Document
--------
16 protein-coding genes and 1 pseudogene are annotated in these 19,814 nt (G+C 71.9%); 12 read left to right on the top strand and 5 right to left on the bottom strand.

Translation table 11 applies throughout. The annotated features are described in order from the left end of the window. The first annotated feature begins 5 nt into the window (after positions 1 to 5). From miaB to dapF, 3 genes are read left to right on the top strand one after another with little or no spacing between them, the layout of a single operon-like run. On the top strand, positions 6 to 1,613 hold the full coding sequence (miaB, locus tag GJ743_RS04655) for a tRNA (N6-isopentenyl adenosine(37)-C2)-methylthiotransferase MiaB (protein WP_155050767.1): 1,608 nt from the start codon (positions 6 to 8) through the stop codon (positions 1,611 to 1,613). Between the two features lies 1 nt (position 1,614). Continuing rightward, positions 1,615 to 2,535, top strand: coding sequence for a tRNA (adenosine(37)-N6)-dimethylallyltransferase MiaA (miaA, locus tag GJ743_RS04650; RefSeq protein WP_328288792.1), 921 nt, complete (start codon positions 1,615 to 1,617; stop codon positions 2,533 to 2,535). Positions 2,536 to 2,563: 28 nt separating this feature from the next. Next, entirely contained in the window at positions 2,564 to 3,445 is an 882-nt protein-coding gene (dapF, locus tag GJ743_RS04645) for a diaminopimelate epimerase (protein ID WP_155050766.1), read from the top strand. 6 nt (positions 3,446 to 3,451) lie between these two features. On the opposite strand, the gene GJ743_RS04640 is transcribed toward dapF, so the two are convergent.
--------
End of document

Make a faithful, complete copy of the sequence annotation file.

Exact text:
16 protein-coding genes and 1 pseudogene are annotated in these 19,814 nt (G+C 71.9%); 12 read left to right on the top strand and 5 right to left on the bottom strand.

Translation table 11 applies throughout. The annotated features are described in order from the left end of the window. The first annotated feature begins 5 nt into the window (after positions 1 to 5). From miaB to dapF, 3 genes are read left to right on the top strand one after another with little or no spacing between them, the layout of a single operon-like run. On the top strand, positions 6 to 1,613 hold the full coding sequence (miaB, locus tag GJ743_RS04655) for a tRNA (N6-isopentenyl adenosine(37)-C2)-methylthiotransferase MiaB (protein WP_155050767.1): 1,608 nt from the start codon (positions 6 to 8) through the stop codon (positions 1,611 to 1,613). Between the two features lies 1 nt (position 1,614). Continuing rightward, positions 1,615 to 2,535, top strand: coding sequence for a tRNA (adenosine(37)-N6)-dimethylallyltransferase MiaA (miaA, locus tag GJ743_RS04650; RefSeq protein WP_328288792.1), 921 nt, complete (start codon positions 1,615 to 1,617; stop codon positions 2,533 to 2,535). Positions 2,536 to 2,563: 28 nt separating this feature from the next. Next, entirely contained in the window at positions 2,564 to 3,445 is an 882-nt protein-coding gene (dapF, locus tag GJ743_RS04645) for a diaminopimelate epimerase (protein ID WP_155050766.1), read from the top strand. 6 nt (positions 3,446 to 3,451) lie between these two features. On the opposite strand, the gene GJ743_RS04640 is transcribed toward dapF, so the two are convergent.